xdiff-interface: provide a separate consume callback for hunks · 9346d6d1
      Jeff King authored
      The previous commit taught xdiff to optionally provide the hunk header
      data to a specialized callback. But most users of xdiff actually use our
      more convenient xdi_diff_outf() helper, which ensures that our callbacks
      are always fed whole lines.
      
      Let's plumb the special hunk-callback through this interface, too. It
      will follow the same rule as xdiff when the hunk callback is NULL (i.e.,
      continue to pass a stringified hunk header to the line callback). Since
      we add NULL to each caller, there should be no behavior change yet.
      Signed-off-by: default avatarJeff King <peff@peff.net>
      Signed-off-by: default avatarJunio C Hamano <gitster@pobox.com>
      9346d6d1
    • Jeff King's avatar
      xdiff: provide a separate emit callback for hunks · 611e42a5
      Jeff King authored
      The xdiff library always emits hunk header lines to our callbacks as
      formatted strings like "@@ -a,b +c,d @@\n". This is convenient if we're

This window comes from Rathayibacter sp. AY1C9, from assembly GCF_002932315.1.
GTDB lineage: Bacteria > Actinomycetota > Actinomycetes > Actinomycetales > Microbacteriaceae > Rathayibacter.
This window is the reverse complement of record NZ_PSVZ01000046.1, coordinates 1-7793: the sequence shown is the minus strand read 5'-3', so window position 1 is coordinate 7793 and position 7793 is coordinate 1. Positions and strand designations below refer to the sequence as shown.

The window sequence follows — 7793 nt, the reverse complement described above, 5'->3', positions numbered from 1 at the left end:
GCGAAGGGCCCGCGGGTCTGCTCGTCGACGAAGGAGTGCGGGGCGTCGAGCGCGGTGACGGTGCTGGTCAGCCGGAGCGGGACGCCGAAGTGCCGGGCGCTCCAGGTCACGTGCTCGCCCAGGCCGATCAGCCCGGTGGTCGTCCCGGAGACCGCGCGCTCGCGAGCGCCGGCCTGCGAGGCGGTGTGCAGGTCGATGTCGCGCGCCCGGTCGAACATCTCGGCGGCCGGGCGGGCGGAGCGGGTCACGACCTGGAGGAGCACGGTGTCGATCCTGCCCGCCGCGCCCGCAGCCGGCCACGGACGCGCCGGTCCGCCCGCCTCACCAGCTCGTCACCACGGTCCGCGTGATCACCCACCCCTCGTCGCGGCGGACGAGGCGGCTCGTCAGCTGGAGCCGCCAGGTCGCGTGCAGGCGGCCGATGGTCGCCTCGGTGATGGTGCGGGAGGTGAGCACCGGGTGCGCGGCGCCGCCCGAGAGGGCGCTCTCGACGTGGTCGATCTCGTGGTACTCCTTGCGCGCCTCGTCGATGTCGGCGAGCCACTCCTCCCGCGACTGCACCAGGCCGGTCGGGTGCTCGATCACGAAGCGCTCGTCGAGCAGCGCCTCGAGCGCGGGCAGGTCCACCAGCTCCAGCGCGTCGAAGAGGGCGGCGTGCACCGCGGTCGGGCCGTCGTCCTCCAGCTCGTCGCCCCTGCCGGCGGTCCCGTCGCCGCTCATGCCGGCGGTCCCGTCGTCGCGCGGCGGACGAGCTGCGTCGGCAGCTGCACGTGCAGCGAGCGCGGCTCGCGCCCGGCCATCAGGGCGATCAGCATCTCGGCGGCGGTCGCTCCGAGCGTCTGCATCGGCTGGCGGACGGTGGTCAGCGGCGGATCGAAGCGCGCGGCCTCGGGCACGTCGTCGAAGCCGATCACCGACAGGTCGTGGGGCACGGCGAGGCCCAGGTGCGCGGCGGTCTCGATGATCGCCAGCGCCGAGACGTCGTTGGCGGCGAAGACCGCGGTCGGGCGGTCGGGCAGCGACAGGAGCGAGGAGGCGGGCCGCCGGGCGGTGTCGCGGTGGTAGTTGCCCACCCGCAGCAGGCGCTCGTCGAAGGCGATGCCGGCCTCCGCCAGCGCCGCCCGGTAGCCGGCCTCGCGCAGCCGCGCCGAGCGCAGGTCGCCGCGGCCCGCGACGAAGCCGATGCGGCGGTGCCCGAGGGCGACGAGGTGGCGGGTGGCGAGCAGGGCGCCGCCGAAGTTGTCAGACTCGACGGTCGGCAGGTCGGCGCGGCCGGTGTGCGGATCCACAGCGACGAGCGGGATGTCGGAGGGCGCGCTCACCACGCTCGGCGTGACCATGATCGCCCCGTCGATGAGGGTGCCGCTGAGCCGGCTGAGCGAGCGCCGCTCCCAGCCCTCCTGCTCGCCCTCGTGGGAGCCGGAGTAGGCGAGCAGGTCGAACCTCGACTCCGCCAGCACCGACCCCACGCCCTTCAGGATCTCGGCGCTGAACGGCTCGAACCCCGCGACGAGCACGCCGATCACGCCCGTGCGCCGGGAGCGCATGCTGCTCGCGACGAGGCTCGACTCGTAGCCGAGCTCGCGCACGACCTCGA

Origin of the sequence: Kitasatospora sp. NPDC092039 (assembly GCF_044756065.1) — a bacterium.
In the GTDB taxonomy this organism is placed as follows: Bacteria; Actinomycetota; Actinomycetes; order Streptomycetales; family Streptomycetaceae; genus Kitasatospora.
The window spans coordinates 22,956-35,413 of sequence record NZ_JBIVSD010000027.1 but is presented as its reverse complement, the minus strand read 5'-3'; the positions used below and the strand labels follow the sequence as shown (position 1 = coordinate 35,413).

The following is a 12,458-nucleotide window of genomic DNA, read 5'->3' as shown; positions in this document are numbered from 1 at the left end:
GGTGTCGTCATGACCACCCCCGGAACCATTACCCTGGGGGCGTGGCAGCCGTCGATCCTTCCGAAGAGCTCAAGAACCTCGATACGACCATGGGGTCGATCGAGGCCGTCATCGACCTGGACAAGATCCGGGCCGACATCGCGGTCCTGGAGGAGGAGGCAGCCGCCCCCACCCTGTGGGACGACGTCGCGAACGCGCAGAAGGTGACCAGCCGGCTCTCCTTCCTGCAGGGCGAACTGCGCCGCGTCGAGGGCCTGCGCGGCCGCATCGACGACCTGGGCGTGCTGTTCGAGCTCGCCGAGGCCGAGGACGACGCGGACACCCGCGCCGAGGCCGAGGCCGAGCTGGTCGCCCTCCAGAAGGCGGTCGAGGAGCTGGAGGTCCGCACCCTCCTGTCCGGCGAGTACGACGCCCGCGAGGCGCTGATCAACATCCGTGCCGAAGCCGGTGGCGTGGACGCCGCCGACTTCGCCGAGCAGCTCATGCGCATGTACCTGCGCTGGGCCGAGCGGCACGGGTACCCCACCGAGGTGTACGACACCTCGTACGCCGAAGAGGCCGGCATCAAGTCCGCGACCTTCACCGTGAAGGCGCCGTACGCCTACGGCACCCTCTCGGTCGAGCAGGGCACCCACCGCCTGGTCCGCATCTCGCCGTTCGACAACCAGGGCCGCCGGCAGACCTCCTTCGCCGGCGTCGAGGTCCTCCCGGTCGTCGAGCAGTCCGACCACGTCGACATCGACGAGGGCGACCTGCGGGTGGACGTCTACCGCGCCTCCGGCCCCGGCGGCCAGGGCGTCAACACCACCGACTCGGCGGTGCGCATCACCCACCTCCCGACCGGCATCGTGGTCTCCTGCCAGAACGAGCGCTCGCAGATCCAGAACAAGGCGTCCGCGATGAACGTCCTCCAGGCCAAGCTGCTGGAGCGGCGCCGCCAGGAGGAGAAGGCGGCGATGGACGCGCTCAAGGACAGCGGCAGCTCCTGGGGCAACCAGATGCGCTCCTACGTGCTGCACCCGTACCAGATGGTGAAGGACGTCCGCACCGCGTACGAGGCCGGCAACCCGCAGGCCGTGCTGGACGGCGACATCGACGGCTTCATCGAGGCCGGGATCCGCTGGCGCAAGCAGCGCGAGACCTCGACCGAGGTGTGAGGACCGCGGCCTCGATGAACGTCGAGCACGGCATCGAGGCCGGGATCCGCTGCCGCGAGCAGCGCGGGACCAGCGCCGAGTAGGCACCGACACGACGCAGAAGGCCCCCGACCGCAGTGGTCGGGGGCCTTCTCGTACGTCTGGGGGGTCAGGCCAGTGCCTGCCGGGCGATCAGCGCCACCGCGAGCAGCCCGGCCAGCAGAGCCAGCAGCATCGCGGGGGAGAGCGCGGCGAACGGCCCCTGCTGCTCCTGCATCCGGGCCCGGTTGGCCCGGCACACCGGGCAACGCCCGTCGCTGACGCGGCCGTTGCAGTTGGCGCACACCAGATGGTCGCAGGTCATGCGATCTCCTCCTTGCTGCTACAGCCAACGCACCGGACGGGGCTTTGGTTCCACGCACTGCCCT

going to output a diff, but less so if we actually need to compute using
      those numbers, which requires re-parsing the line.
      
      In preparation for moving away from this, let's teach xdiff a new
      callback function which gets the broken-out hunk information. To help
      callers that don't want to use this new callback, if it's NULL we'll
      continue to format the hunk header into a string.
      
      Note that this function renames the "outf" callback to "out_line", as
      well. This isn't strictly necessary, but helps in two ways:
      
        1. Now that there are two callbacks, it's nice to use more descriptive
           names.
      
        2. Many callers did not zero the emit_callback_data struct, and needed
           to be modified to set ecb.out_hunk to NULL. By changing the name of
           the existing struct member, that guarantees that any new callers
           from in-flight topics will break the build and be examined
           manually.
      Signed-off-by: default avatarJeff King <peff@peff.net>
      Signed-off-by: default avatarJunio C Hamano <gitster@pobox.com>
      611e42a5
  4. 29 Aug, 2018 1 commit
    • Jeff King's avatar
      convert "oidcmp() == 0" to oideq() · 4a7e27e9
      Jeff King authored
      Using the more restrictive oideq() should, in the long run,
      give the compiler more opportunities to optimize these
      callsites. For now, this conversion should be a complete
      noop with respect to the generated code.